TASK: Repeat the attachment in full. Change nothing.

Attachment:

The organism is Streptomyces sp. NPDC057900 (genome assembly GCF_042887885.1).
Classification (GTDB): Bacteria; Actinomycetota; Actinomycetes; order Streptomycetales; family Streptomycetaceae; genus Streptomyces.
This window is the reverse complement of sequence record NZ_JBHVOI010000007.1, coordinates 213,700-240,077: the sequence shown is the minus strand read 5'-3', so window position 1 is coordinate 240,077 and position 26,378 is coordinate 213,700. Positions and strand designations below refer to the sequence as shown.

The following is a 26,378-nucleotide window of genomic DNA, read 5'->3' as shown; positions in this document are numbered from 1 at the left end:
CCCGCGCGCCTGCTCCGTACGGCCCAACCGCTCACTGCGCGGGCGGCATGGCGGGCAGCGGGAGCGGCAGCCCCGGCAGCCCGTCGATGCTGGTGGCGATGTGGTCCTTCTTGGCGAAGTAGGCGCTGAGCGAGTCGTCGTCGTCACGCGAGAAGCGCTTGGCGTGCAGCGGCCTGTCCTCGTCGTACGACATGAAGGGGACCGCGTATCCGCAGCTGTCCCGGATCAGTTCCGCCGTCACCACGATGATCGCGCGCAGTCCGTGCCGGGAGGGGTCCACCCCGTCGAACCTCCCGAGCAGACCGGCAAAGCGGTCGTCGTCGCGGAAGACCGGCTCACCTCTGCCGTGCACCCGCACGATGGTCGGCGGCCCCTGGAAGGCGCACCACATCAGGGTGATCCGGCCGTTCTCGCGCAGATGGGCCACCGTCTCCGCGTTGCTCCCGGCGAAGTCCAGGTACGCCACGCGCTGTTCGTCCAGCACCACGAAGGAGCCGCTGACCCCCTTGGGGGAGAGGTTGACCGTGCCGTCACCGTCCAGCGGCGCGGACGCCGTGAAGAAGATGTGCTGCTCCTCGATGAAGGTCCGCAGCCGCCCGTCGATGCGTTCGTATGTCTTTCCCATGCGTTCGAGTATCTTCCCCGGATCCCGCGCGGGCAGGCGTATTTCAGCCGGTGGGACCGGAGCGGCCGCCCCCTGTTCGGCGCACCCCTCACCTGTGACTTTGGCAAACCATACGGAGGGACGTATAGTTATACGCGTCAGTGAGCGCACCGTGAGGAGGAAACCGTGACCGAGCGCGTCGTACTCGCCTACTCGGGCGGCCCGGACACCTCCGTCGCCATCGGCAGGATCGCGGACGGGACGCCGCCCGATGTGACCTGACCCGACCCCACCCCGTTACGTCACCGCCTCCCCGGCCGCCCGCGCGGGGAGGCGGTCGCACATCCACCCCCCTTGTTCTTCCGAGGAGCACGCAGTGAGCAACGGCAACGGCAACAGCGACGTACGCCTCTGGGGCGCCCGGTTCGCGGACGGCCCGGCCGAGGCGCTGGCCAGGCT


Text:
The organism is Streptomyces sp. NPDC057900 (genome assembly GCF_042887885.1).
Classification (GTDB): Bacteria; Actinomycetota; Actinomycetes; order Streptomycetales; family Streptomycetaceae; genus Streptomyces.
This window is the reverse complement of sequence record NZ_JBHVOI010000007.1, coordinates 213,700-240,077: the sequence shown is the minus strand read 5'-3', so window position 1 is coordinate 240,077 and position 26,378 is coordinate 213,700. Positions and strand designations below refer to the sequence as shown.

The following is a 26,378-nucleotide window of genomic DNA, read 5'->3' as shown; positions in this document are numbered from 1 at the left end:
CCCGCGCGCCTGCTCCGTACGGCCCAACCGCTCACTGCGCGGGCGGCATGGCGGGCAGCGGGAGCGGCAGCCCCGGCAGCCCGTCGATGCTGGTGGCGATGTGGTCCTTCTTGGCGAAGTAGGCGCTGAGCGAGTCGTCGTCGTCACGCGAGAAGCGCTTGGCGTGCAGCGGCCTGTCCTCGTCGTACGACATGAAGGGGACCGCGTATCCGCAGCTGTCCCGGATCAGTTCCGCCGTCACCACGATGATCGCGCGCAGTCCGTGCCGGGAGGGGTCCACCCCGTCGAACCTCCCGAGCAGACCGGCAAAGCGGTCGTCGTCGCGGAAGACCGGCTCACCTCTGCCGTGCACCCGCACGATGGTCGGCGGCCCCTGGAAGGCGCACCACATCAGGGTGATCCGGCCGTTCTCGCGCAGATGGGCCACCGTCTCCGCGTTGCTCCCGGCGAAGTCCAGGTACGCCACGCGCTGTTCGTCCAGCACCACGAAGGAGCCGCTGACCCCCTTGGGGGAGAGGTTGACCGTGCCGTCACCGTCCAGCGGCGCGGACGCCGTGAAGAAGATGTGCTGCTCCTCGATGAAGGTCCGCAGCCGCCCGTCGATGCGTTCGTATGTCTTTCCCATGCGTTCGAGTATCTTCCCCGGATCCCGCGCGGGCAGGCGTATTTCAGCCGGTGGGACCGGAGCGGCCGCCCCCTGTTCGGCGCACCCCTCACCTGTGACTTTGGCAAACCATACGGAGGGACGTATAGTTATACGCGTCAGTGAGCGCACCGTGAGGAGGAAACCGTGACCGAGCGCGTCGTACTCGCCTACTCGGGCGGCCCGGACACCTCCGTCGCCATCGGCAGGATCGCGGACGGGACGCCGCCCGATGTGACCTGACCCGACCCCACCCCGTTACGTCACCGCCTCCCCGGCCGCCCGCGCGGGGAGGCGGTCGCACATCCACCCCCCTTGTTCTTCCGAGGAGCACGCAGTGAGCAACGGCAACGGCAACAGCGACGTACGCCTCTGGGGCGCCCGGTTCGCGGACGGCCCGGCCGAGGCGCTGGCCAGGCT